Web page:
We are preparing to teach an upcoming section of our course, Accessing Inquiry for English Learners through Primary Sources, and reflecting on what specialists in English language acquisition tell us about making history and social studies accessible.
In 2010, when Emerging America first focused on teaching strategies using primary sources to engage and support English Learners, we built the course content around immigration history, expanding the investigation to include the history of American communities that speak languages other than English. A key part of making curriculum accessible to all learners is teaching topics, concepts, and skills that are directly relevant to their lives. Not all English Learners are immigrants, of course. Yet many are, and today’s volatile politics of immigration impact all English Learners.
There is growing awareness among state policy makers that teaching Disability History is past due. California’s 2011 Fair Education Act included people with disabilities among groups whose history must be taught. Other states followed. In 2018, new Massachusetts History and Social Science Framework integrated several pivotal developments in disability history, from Dorothea Dix to the 1990 Americans with Disabilities Act.
Facing the Crisis in Social Studies and Civics Education
Following years of decline in the teaching of History and Social Science, especially in grades K-5, and neglect of civics by schools at all grades, the Massachusetts Legislature and Board of Education each took decisive action in 2018. New state History and Social Science standards elevate civics in the context of inquiry-based Practice Standards, and the Civic Engagement Act mandates opportunities for civic action by all learners.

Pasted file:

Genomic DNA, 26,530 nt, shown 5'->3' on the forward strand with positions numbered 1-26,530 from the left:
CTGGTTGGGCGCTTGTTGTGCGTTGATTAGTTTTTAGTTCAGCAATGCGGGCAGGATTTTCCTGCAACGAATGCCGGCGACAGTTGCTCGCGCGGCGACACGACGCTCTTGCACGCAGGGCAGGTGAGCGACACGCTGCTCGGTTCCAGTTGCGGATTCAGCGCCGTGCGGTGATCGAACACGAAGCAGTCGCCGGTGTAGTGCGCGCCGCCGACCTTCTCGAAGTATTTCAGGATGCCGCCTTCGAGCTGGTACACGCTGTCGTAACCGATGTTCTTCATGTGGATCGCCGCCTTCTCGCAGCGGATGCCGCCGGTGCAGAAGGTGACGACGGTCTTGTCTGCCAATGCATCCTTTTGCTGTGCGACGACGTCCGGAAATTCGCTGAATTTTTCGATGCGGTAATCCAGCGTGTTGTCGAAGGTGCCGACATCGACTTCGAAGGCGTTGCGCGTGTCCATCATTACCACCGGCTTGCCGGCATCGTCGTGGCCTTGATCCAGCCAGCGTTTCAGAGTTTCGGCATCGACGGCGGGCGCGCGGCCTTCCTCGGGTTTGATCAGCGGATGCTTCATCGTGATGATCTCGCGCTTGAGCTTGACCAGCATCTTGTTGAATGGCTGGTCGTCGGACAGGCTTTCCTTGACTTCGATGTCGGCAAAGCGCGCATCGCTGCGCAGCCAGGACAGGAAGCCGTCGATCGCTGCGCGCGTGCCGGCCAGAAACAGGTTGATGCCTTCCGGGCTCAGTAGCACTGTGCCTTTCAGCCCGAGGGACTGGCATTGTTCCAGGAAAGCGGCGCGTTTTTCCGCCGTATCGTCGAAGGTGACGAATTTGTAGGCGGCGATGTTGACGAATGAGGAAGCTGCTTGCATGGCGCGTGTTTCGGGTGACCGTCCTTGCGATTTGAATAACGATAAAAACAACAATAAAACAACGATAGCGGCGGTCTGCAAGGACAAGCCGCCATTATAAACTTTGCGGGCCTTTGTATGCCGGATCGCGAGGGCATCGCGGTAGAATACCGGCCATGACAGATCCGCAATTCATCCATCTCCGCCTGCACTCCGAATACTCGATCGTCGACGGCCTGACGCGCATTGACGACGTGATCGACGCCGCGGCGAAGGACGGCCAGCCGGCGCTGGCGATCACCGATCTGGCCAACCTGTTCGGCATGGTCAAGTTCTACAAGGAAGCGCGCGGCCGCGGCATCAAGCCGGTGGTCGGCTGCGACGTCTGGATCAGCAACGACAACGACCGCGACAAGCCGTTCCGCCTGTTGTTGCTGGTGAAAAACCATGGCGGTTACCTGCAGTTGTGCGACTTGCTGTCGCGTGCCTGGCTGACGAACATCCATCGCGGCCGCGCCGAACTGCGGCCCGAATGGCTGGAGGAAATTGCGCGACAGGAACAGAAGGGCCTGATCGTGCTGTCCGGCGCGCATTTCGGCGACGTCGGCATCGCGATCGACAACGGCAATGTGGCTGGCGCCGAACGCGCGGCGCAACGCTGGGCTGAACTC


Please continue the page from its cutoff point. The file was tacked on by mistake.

In 2020-2021, school districts across Massachusetts will fully implement student-led civic engagement projects in every 8th grade and every high school. Projects will occur as class assignments, but students may request the option to complete individual projects. Later in November, the Department of Elementary and Secondary Education (DESE) expects to announce a small grants program to support implementation.
A new lesson for high school students uses primary sources to engage students, including those whose reading levels may not yet be at grade level, in exploring the changes in policy in who is admitted to the United States.
EmergingAmerica.org happily announces new website resources and features to support powerful teaching of diverse learners. Long-established features also got major rebuilds, including Radical Equality exhibit and Windows on History local history projects:
There are two new opportunities for teachers to learn more about culturally relevant pedagogy, in addition to the excellent videos and other teaching materials linked on the Engagement Strategies page of the Accessing Inquiry section of our website at EmergingAmerica.org.
Visual Literacy: Making Lessons Accessible and Inclusive
Guest Blog Post by Wendy Harris, High School Social Studies & Teacher of the Blind at Metro Deaf School in St. Paul, Minnesota.
You want to get your students to work with primary sources, but you have students who struggle with reading English text. Maybe they have a learning disability, English is not their most comfortable language, or any number of other reasons. Sound familiar?
Guest Post by Lori Austin: A personal reflection on the Industrial Revolution by a 4th grade teacher
Over the summer of 2019, 70 teachers participated in an immersive NEH-funded Emerging America workshop exploring transformational innovation in Springfield, MA and up and down the Connecticut River Valley. Teachers learned about causes and consequences of precision manufacturing processes invented here. On this Labor Day, we publish Lori Austin’s thoughts on how this workshop helped her gain personal connections to the past.